St Colman’s College Newry – my old grammar school
Of all the ancient philosophers, Diogenes was one of the most eccentric. He embraced poverty as a way of life, and challenged the elite of his time – including fellow philosophers. He made his living begging, and slept in a large ceramic jar.
He declared himself to be a citizen of the world, not for him narrow provincialism. And he loved stunts. His eccentricity was his secret weapon. Famously he carried a lamp during daylight saying he was searching for an honest man.
The founder of the Cynic school of philosophy, he did enough in his time to ensure that more than 2,000 years on people would still be talking about him.
This is remarkable because little of his teaching has come down to us. He is known mostly for quips and quotes attributed to him. One of the most profound was his observation that the education of young people was the foundation of the state.
It’s something we would do well to remember.
The Irish need few lessons in the importance of education. Even in the midst of persecution, teaching was prized and the hedge schools gave a generation the tools they needed to fight for justice.
In Northern Ireland, education, not terrorism, was the driver for change, sweeping away a corrupt system of government, and providing the context for reconciliation.
The peace process was an intellectual pursuit by one of the most remarkable products of the Catholic education system: John Hume – one of two Nobel Prize winners to have emerged from St Columb’s College in Derry.
The other, Seamus Heaney, was the pivotal figure in Ireland’s emergence as a dominant player in English language poetry in the late twentieth century. He too was an example of the power of education to transform an individual’s life chances. They were grammar school boys.
But the grammar school system, once the driver for upward mobility, is no longer fit for purpose, though many Northern Ireland politicians – usually products of these schools – remain emotionally wedded to them and to the pernicious process of selection at 11.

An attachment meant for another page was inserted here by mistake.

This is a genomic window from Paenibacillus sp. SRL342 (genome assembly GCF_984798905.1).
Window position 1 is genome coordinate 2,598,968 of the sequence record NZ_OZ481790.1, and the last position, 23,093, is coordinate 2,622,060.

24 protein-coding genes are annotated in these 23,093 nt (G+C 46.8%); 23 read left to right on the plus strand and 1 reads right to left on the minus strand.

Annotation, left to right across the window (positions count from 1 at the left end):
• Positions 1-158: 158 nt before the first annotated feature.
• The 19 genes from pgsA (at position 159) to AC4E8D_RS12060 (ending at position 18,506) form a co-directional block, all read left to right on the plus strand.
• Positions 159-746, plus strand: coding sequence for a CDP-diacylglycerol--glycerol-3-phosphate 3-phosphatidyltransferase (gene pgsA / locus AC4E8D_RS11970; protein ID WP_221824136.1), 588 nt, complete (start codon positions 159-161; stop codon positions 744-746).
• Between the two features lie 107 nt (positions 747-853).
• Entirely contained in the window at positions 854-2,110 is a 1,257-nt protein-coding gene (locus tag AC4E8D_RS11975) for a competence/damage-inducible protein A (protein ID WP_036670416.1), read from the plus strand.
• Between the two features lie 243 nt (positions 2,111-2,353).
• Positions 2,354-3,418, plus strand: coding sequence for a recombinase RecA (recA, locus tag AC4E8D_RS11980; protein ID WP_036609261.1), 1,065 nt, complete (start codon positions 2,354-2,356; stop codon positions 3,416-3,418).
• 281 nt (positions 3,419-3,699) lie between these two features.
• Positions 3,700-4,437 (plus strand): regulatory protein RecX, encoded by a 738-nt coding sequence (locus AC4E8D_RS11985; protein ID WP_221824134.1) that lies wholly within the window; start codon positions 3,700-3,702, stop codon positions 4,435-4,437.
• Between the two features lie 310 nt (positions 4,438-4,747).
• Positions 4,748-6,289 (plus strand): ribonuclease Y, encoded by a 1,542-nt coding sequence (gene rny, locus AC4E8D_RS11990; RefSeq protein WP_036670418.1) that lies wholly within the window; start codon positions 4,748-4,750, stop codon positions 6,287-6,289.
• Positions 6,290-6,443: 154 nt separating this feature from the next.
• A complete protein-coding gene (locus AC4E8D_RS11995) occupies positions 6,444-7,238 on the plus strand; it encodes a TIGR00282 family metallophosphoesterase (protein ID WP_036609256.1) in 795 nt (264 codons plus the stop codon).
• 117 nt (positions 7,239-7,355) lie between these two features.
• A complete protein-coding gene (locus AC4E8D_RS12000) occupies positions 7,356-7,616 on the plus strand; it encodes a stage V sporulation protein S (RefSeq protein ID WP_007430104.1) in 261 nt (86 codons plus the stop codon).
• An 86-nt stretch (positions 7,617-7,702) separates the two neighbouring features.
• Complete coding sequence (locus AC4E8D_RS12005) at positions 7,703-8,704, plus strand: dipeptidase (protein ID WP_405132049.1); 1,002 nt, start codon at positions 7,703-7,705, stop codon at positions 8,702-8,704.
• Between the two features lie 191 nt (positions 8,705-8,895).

Education Minister Peter Weir is one of these. (Here I must declare an interest, I too am a grammar school boy.) This week he reversed his department’s policy on selection. Primary schools can now prepare pupils for the 11-plus. Mr Weir cited social mobility as one of the reasons for this shift in policy.
But that doesn’t stand up to scrutiny. The evidence suggests grammar schools benefit the middle classes disproportionately. In that regard, and given its electoral base, the DUP’s espousal of selection at 11 seems perverse.
Too many youngsters are failed by education. The 11-plus is divisive and selection comes too early in children’s developmental cycle. Boys – who mature more slowly intellectually – are particularly disadvantaged at this stage.
In spite of Northern Ireland’s continued support for grammar schools, tens of thousands of children underachieve. The negative impact is not just on their personal life chances but on society’s capacity to deliver a high quality of life for its citizens.
As the knowledge economy asserts itself, we need education that maximises the potential of each individual. It is not impossible to meet the needs and aptitudes of individual students within a properly resourced comprehensive system.
As any parent knows, there are multiple types of intelligence. We maximise our potential when each is stimulated and encouraged. For too long we have prized academic prowess at the expense of other intelligences.
Today’s world needs people who combine knowledge with other skills – not least emotional intelligence, technical capability and creativity.
Strong communication skills, a belief in enterprise and an understanding of how the modern world works are as important as the niceties of grammar and the intricacies of trigonometry.
More important still, we need education that values not just knowledge but its application. Intellectual snobbery undermined technical education in the twentieth century, and our economy has paid the price.
Building a consensus on education is not easy. But thus far public policy appears to be founded on ideology, or nostalgia for an earlier age where the top 10 per cent were hived off for a grammar school education and a career in the professions.
Northern Ireland is small enough to refashion an education system that meets today’s needs and, more importantly, the needs and aspirations of our children.
If Mr Weir wants to leave a lasting legacy he should look to the future rather than the past; draw on the wealth of research about how to maximise children’s outcomes, and build a political consensus around the ends of education rather than out-dated means.
- This column appeared in The Irish News on September 9 2016